John Marr And Other Sailors
Since as in night's deck-watch ye show,
Why, lads, so silent here to me,
Your watchmate of times long ago?
Once, for all the darkling sea,
You your voices raised how clearly,
Striking in when tempest sung;
Hoisting up the storm-sail cheerly,
_Life is storm--let storm!_ you rung.
Taking things as fated merely,
Childlike though the world ye spanned;
Nor holding unto life too dearly,
Ye who held your lives in hand--
Skimmers, who on oceans four
Petrels were, and larks ashore.
O, not from memory lightly flung,
Forgot, like strains no more availing,
The heart to music haughtier strung;
Nay, frequent near me, never staleing,
Whose good feeling kept ye young.
Like tides that enter creek or stream,
Ye come, ye visit me, or seem
Swimming out from seas of faces,
Alien myriads memory traces,
To enfold me in a dream!
I yearn as ye. But rafts that strain,
Parted, shall they lock again?
Twined we were, entwined, then riven,
Ever to new embracements driven,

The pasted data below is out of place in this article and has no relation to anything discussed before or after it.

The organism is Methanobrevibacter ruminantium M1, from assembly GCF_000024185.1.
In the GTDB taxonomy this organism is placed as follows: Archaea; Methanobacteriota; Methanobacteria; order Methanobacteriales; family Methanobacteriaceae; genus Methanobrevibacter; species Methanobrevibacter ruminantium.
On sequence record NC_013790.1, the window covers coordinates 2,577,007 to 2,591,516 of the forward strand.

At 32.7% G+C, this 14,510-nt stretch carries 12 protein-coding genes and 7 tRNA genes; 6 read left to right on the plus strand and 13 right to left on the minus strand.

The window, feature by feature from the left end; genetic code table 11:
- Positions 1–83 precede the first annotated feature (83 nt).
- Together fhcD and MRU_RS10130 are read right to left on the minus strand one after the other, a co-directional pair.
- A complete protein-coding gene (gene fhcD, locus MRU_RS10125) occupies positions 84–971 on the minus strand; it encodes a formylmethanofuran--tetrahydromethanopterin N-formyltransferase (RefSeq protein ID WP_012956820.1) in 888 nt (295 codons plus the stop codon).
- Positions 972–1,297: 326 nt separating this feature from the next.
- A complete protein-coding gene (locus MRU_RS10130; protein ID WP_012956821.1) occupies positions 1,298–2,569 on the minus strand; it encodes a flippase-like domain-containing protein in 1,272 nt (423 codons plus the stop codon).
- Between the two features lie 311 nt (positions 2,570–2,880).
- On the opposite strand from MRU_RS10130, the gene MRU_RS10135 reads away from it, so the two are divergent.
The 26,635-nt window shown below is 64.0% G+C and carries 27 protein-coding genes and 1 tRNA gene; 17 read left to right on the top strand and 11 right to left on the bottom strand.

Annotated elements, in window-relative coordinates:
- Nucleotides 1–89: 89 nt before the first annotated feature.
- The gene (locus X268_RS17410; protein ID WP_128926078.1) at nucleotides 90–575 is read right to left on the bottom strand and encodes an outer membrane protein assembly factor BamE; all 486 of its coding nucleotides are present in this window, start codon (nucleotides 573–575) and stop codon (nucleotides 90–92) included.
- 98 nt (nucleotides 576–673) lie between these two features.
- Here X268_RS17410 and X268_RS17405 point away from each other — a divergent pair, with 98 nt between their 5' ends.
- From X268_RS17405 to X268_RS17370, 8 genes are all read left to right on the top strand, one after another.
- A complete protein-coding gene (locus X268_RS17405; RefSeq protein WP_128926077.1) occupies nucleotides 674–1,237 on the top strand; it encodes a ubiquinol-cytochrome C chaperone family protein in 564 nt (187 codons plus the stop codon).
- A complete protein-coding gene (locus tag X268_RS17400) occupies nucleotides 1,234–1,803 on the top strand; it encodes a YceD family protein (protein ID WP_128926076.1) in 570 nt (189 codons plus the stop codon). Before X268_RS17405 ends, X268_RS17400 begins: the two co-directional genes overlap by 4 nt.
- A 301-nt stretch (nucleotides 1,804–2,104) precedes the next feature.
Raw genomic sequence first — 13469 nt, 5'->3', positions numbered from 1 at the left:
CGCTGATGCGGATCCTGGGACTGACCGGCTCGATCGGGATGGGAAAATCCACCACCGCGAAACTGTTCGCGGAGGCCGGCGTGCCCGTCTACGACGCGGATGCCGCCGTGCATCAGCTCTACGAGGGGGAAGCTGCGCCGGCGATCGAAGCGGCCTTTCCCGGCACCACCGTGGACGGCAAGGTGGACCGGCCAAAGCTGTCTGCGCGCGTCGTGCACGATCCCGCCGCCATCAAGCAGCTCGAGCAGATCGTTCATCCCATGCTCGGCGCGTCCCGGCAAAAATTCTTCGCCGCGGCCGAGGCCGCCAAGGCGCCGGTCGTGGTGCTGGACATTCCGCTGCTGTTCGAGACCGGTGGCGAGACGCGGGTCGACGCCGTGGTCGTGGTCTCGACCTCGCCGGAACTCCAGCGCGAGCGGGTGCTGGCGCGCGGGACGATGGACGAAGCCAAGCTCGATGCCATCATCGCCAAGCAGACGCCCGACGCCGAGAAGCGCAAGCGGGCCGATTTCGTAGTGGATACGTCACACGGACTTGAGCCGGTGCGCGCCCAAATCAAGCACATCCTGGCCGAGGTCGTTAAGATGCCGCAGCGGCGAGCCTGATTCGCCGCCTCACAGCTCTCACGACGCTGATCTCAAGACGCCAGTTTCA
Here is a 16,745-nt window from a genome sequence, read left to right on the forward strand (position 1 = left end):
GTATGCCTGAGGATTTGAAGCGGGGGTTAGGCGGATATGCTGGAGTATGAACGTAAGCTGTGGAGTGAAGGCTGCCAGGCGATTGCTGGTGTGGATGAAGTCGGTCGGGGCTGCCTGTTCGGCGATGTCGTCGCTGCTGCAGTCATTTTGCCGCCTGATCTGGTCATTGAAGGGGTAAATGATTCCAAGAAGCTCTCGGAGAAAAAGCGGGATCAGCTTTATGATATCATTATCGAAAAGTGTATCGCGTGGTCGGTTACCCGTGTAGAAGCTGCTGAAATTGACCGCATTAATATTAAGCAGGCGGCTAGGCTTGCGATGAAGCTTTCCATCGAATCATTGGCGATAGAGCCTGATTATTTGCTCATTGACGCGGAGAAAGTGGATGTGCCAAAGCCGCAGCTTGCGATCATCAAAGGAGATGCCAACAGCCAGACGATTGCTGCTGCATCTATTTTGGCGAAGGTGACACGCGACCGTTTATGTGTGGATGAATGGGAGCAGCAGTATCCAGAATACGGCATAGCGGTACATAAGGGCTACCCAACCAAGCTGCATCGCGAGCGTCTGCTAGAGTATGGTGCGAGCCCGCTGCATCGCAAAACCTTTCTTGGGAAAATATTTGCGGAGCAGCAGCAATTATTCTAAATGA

Shifting gulf-weed of the main!
And how if one here shift no more,
Lodged by the flinging surge ashore?
Nor less, as now, in eve's decline,
Your shadowy fellowship is mine.
Ye float around me, form and feature:--
Tattooings, ear-rings, love-locks curled;
Barbarians of man's simpler nature,
Unworldly servers of the world.
Yea, present all, and dear to me,
Though shades, or scouring China's sea.
Whither, whither, merchant-sailors,
Whitherward now in roaring gales?
Competing still, ye huntsman-whalers,
In leviathan's wake what boat prevails?
And man-of-war's men, whereaway?
If now no dinned drum beat to quarters
On the wilds of midnight waters--
Foemen looming through the spray;
Do yet your gangway lanterns, streaming,
Vainly strive to pierce below,
When, tilted from the slant plank gleaming,
A brother you see to darkness go?
But, gunmates lashed in shotted canvas,
If where long watch-below ye keep,
Never the shrill _'All hands up hammocks!'_
Breaks the spell that charms your sleep,
And summoning trumps might vainly call,
And booming guns implore--
A beat, a heart-beat musters all,
One heart-beat at heart-core.
It musters. But to clasp, retain;
To see you at the halyards main--
To hear your chorus once again!
Herman Melville's Other Poems
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Comments about this poem (John Marr And Other Sailors by Herman Melville )
(March 26, 1874 – January 29, 1963)
(16 August 1920 – 9 March 1994)
(4 April 1928 - 28 May 2014)
(12 July 1904 – 23 September 1973)
(10 December 1830 – 15 May 1886)
(30 December 1865 – 18 January 1936)
(August 19, 1902 – May 19, 1971)
(27 October 1914 – 9 November 1953)
(22 March 1941 -)
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